16 Particle on a ring p r Particle on ring is simply the particle in a box wrapped on itself.

17 H Ψ EΨ The hydrogen atom and Schrodinger s equation In the hydrogen atom the electron is attracted by the nucleus. The potential depends on the distance between the electron and the nucleus. V ( r) ( Ze)( e) r Where (Ze) is the charge of the nucleus and (e) is the charge on the electron. The distance between the mucleus and the electron is r. You can see that this potential depends on only the distance between the nucleus and the electron and not the coordinates (x,y,z). Such a central potential suggests we work with the SPHERICAL POLAR coordinate system (r,θ,φ) rather than the Cartesian (x,y,z). Moreover the solution to the Schrodinger equation is SEPARABLE that is: Ψ( r, θ, φ) R( r) Θ( θ ) Φ( φ)

18 When we solve Schrodinger s equation we get : a) Eigenenergies b) Wavefunctions Eigenenergies E n Z n 4 me 18 Z J 8ε 0 h n n1,,3,4, and is called the PRINCIPAL QUANTUM NUMBER Notice that for hydrogen (Z1) or a hydrogen-like atom (only one electron) the eigenenergies depend only on the principal quantum number n. Since n is integer, the energy levels are quantized. This is the same equation as determined by Balmer et al and later Niels Bohr.

19 The hydrogen atom The hydrogen atom and Schrodinger s equation Four quantum numbers are needed to describe the state of the electron 1. n : principal quantum number ; n 1,,3,4,. l : azimuthal quantum number ; l 0,1,, (n-1) 3. m l : magnetic quantum number ; m l -l, (-l+1), (-l+) 0,1,, l Orbital : The region in an atom within which an electron can be found Orbital : a valid set of the quantum numbers (n,l,m l ) Shell : A group of orbitals with the same principal quantum #, n Total number of orbitals in a shell : n Notice that m l has (l +1) possible values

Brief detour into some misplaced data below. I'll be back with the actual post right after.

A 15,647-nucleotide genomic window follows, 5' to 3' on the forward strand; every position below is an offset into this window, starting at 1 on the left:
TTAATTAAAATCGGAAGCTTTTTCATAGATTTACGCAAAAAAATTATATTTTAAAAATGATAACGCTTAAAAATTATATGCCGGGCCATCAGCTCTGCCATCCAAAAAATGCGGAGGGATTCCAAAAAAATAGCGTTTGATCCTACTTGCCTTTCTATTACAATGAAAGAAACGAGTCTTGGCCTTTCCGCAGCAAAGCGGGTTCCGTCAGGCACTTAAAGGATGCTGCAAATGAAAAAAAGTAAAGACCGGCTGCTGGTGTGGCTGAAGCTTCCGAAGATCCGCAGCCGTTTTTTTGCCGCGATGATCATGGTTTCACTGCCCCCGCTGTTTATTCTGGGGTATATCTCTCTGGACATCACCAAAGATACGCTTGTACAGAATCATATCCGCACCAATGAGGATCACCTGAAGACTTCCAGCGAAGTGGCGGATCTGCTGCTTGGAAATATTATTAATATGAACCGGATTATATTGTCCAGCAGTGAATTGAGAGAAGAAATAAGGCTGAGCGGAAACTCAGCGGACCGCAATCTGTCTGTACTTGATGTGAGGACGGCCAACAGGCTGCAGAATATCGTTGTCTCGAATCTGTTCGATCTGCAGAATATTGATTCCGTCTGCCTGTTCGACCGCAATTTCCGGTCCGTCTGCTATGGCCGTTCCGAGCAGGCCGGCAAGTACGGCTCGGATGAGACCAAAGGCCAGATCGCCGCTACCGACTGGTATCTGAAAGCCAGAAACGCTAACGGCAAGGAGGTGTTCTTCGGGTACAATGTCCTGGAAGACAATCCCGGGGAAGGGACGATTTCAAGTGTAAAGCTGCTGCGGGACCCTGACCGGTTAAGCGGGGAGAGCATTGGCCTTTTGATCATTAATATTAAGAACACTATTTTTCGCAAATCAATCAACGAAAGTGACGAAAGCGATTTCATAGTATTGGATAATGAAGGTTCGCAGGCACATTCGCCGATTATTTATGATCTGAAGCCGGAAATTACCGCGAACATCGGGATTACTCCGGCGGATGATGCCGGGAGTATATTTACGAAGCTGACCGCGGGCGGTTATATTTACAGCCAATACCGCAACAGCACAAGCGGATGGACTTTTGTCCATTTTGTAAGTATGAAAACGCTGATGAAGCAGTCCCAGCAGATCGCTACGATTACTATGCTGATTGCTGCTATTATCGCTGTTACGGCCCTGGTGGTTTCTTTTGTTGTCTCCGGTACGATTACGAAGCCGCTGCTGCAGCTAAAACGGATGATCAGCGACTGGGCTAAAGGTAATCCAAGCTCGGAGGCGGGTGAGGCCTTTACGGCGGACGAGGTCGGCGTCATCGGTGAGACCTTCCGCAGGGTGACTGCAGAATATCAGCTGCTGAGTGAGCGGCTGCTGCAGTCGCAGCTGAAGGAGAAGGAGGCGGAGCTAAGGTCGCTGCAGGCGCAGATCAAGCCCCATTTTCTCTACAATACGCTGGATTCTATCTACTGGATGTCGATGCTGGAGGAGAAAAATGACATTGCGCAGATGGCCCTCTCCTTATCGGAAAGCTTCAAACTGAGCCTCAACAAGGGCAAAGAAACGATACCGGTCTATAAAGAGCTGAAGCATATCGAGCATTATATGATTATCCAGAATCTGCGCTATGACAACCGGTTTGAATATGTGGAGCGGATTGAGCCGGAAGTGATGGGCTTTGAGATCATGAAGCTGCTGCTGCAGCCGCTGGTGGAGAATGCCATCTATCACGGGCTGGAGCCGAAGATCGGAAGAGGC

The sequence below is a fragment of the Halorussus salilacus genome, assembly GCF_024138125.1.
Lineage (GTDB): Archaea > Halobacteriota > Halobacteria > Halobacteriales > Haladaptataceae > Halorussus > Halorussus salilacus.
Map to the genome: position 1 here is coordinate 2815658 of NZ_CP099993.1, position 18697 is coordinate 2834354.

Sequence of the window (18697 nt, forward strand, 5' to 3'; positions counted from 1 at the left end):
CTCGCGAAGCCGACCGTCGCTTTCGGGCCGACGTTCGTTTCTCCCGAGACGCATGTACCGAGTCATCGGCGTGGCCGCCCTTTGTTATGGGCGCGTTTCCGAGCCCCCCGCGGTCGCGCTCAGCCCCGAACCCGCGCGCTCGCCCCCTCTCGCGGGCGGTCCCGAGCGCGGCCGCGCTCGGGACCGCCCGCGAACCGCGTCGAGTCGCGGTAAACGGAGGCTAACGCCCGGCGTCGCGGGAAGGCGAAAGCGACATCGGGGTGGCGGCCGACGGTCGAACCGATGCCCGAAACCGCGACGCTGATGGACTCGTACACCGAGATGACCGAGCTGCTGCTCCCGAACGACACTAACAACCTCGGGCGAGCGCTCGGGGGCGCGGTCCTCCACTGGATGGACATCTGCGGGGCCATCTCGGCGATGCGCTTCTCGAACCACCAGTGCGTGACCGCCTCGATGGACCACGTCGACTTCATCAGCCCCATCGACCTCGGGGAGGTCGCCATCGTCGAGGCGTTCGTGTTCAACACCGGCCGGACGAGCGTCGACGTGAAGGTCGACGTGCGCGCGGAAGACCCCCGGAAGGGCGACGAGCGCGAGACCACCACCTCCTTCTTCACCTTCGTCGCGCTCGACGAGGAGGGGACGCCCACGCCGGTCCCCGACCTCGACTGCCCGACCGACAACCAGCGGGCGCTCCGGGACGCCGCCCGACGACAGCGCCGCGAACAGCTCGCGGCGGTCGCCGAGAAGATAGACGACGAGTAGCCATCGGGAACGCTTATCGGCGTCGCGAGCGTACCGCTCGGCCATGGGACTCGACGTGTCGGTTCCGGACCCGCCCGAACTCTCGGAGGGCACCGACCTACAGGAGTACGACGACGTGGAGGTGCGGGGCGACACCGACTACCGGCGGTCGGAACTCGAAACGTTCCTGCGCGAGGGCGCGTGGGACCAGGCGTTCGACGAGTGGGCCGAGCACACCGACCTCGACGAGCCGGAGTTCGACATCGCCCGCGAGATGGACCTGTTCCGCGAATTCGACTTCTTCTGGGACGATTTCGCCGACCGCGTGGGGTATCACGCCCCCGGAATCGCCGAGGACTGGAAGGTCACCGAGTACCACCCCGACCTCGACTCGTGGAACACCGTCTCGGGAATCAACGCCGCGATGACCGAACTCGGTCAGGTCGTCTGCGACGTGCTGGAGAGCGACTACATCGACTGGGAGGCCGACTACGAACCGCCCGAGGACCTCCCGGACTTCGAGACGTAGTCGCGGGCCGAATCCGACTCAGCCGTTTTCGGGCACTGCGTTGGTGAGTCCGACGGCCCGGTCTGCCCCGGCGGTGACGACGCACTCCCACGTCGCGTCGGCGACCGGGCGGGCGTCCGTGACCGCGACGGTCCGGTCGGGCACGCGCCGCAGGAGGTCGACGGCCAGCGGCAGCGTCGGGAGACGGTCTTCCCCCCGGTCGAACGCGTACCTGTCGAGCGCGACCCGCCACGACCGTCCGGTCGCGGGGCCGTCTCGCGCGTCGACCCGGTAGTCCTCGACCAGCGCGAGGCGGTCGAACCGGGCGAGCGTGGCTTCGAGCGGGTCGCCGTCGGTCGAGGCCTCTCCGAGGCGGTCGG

20 Nodes and energy in the hydrogen atom Hydrogen wavefunctions in more detail σ Zr a 0 Scaled distance r ε 0h a π me 11 m Bohr orbit Lowest energy level: n1, l 0 (s), m l 0 ; 1 s orbital ψ 1s 3/ 1 Z π e a0 σ

21 Now look at the s wavefunction ψ 3/ 1 Z σ / ( σ ) 4 π s e a0 When is the wavefunction (and therefore the probability) zero? How does the wavefunction fall off as compared to the 1s wavefunction?

22 The Physical Meaning of a wave function From the uncertainty principle we know there is no way to describe the detailed motion of the electron in the atom. (In fact, is it even correct to think of the motion of an electron in the atom as this implies trajectories?) The square of the function evaluated at a particular point in space indicates the probability of finding the electron at that point. What is the probability of finding the electron at some distance from the nucleus? Radial Probability distribution